Learn How Much You Can Put Into a Retirement Account

Find out What the Limits Are for the Current Tax Year

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There are a handful of different accounts that help you save for retirement. Regardless of which type of retirement account you choose, the fastest way to grow your nest egg is to contribute as much as possible every year.

The IRS contribution limits for 401(k) and IRA accounts are indexed to inflation, but they increase only in increments of $500. For example, Traditional and Roth IRA limits won’t increase to $6,500 until there is sufficient inflation to push it at least that high. If the IRS’s calculations would push it only to $6,499, then it would stay at $6,000. Limits are recalculated in October every year.


The most popular​ retirement account is the 401k, mainly because it is offered by many employers who sometimes match a certain percentage of contributions. Money is contributed before taxes are deducted, so you’ll pay taxes years down the road when you withdraw that money.

The contribution limit for 401(k)s, as of 2019, is $19,000 annually. Those 50 or older can contribute an additional $6,000.

Pre-tax contributions are beneficial because they lower your taxable income and allow you to build the value of your 401(k) account more quickly. For example, an employee who earns $50,000 annually and contributes 5% of her income to her 401(k) will end up contributing $2,500 to her retirement account over the course of a year, lowering her taxable income by that same amount. If her effective tax rate is 10%, the $2,500 reduction in her taxable income reduces her tax liability for that year by $250.

If you’re self-employed, and your business has no common-law employees other than your spouse, you can set up an individual 401k for yourself, sometimes referred to as a solo 401k. You have a choice of contributing either pre-tax dollars or after-tax dollars to a solo 401k. If you want to contribute after-tax dollars, your account will be called a Roth Solo 401k or a Roth Individual 401k. Since you already have paid income tax on the money being contributed, you won’t have to pay taxes when you withdraw the money in retirement.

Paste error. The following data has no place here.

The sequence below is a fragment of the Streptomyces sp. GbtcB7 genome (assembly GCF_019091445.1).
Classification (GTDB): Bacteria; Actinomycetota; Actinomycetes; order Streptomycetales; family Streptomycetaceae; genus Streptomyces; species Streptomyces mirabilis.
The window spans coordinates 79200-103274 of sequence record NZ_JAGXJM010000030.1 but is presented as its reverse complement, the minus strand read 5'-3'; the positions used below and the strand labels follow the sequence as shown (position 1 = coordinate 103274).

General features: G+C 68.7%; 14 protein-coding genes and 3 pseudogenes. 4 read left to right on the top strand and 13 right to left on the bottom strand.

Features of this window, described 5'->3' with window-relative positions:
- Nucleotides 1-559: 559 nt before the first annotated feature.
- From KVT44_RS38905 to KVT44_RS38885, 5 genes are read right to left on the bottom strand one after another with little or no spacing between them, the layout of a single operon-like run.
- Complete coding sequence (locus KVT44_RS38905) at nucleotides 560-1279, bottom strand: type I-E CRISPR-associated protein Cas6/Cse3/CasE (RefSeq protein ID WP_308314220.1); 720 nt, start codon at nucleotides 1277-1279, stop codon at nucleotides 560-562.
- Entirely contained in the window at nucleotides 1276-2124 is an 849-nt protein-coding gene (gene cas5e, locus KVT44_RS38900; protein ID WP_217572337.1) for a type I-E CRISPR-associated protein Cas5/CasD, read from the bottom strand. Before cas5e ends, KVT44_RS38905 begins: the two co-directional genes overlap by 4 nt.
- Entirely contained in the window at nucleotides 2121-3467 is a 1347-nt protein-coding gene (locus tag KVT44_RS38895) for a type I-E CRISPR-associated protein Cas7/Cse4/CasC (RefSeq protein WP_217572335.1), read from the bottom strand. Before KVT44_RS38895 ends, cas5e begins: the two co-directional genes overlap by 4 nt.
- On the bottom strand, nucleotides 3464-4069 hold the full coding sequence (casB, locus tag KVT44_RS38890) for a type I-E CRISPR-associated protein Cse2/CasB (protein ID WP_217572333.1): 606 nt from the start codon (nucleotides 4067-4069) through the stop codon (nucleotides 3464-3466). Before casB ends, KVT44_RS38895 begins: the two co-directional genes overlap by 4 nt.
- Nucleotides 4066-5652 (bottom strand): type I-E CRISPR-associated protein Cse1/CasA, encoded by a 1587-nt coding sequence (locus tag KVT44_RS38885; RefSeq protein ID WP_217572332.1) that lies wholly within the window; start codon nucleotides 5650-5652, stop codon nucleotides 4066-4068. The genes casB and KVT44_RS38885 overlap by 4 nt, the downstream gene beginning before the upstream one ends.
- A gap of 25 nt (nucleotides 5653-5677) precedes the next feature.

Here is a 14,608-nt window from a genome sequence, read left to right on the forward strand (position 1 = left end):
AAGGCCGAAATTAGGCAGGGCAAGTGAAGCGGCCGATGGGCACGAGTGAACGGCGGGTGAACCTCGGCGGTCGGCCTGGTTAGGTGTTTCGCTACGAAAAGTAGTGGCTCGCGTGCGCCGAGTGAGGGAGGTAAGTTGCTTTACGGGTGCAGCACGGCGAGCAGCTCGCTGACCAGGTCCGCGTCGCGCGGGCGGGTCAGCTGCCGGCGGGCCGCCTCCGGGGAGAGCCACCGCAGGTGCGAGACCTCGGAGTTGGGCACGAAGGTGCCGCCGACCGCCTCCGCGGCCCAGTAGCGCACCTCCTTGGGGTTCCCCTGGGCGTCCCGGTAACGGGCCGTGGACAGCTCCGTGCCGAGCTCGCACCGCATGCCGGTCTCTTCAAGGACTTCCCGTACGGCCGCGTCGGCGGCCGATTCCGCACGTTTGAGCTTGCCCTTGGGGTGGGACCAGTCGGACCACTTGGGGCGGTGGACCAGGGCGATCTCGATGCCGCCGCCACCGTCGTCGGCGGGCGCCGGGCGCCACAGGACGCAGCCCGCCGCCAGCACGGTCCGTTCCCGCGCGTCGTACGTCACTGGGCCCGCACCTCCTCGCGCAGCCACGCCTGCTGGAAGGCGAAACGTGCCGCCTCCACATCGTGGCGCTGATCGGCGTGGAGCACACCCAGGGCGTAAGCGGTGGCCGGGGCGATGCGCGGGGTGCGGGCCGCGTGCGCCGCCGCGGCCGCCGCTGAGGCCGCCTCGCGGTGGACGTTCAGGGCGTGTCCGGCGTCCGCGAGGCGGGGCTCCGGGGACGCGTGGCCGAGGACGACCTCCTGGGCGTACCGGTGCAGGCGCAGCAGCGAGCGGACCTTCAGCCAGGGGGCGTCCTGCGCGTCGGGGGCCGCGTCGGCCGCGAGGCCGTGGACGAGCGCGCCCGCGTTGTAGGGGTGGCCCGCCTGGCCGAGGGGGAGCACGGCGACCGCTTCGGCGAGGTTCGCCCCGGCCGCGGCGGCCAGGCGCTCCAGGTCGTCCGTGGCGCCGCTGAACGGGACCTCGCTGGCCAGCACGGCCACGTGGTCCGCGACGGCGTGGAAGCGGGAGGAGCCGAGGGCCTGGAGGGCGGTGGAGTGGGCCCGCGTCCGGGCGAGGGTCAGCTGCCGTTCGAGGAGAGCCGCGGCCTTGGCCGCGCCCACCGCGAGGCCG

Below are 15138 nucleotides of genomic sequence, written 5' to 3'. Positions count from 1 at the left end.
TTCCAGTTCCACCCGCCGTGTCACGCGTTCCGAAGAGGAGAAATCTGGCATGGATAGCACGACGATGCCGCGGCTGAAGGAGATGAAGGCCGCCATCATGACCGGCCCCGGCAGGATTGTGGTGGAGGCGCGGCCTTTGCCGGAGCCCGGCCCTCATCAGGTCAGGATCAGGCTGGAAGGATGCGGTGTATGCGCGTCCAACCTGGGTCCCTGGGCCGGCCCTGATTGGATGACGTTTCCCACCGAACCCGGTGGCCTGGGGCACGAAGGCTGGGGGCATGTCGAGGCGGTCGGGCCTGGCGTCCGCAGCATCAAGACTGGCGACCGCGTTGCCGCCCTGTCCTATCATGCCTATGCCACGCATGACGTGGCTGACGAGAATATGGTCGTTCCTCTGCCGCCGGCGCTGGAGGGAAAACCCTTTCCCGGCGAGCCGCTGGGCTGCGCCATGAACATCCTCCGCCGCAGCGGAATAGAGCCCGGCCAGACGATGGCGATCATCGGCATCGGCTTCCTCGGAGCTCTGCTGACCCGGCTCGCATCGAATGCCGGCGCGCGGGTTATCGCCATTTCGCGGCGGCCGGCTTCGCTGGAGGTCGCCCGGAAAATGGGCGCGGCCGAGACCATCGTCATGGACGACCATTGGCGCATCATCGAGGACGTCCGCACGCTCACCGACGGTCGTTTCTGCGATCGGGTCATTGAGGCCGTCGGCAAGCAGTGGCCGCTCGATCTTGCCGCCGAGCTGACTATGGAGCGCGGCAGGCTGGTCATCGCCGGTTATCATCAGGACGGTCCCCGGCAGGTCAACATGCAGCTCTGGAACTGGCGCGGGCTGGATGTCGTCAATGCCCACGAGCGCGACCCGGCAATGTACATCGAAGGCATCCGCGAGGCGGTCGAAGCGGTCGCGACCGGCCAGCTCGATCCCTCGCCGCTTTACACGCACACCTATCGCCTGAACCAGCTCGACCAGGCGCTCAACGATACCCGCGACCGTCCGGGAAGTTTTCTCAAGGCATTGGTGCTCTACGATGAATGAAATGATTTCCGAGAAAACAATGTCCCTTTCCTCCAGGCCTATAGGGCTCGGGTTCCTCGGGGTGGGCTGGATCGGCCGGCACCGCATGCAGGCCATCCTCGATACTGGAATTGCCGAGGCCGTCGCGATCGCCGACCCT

There are four main types of Individual Retirement Accounts, (IRAs): a SIMPLE IRA, SEP-IRA, Traditional IRA, or Roth IRA.

Anytime you hear the word “Roth,” it indicates after-tax dollars.

Traditional IRAs are funded with pre-tax dollars, while Roth IRAs are funded with after-tax money. You’re allowed to contribute a maximum of $6,000 per year, as of 2019, to a combination of your Traditional IRA and Roth IRA accounts. If you’re 50 or older, you can chip in an extra $1,000 on top of that limit.

In other words, your yearly contribution to your Roth IRA plus your Traditional IRA can’t be greater than $6,000 if you’re 49 or younger, or $7,000 if you’re 50 or older.

For example:

  • If Sally, 25, contributes $6,000 to her Roth IRA, she is not allowed to contribute anything to her Traditional IRA in that same year.
  • John, 57, could contribute $2,500 to his Roth IRA and $4,500 to his Traditional IRA.
  • Benny, 44, could contribute $5,999 to his Roth IRA and $1 to his Traditional IRA.

You can establish Traditional or Roth IRAs by yourself, but only your employer can set up an SEP-IRA for you. SEP stands for simplified employee pension, and SEP-IRAs are typically used by self-employed individuals or small business owners. Employers can contribute up to 25% of your wages to an SEP-IRA for a maximum of $56,000, as of 2019. So, employers can contribute 25% of wages for employees earning up to $224,000 annually. For employees earning more than that, the contribution limit is set at $56,000.

SIMPLE IRAs are used by small businesses with 100 or fewer employees. SIMPLE stands for savings incentive match plan for employees, and contributions are made with pre-tax dollars. The contribution limit, as of 2019, is $13,000 annually. Investors 50 or older can contribute up to an additional $3,000.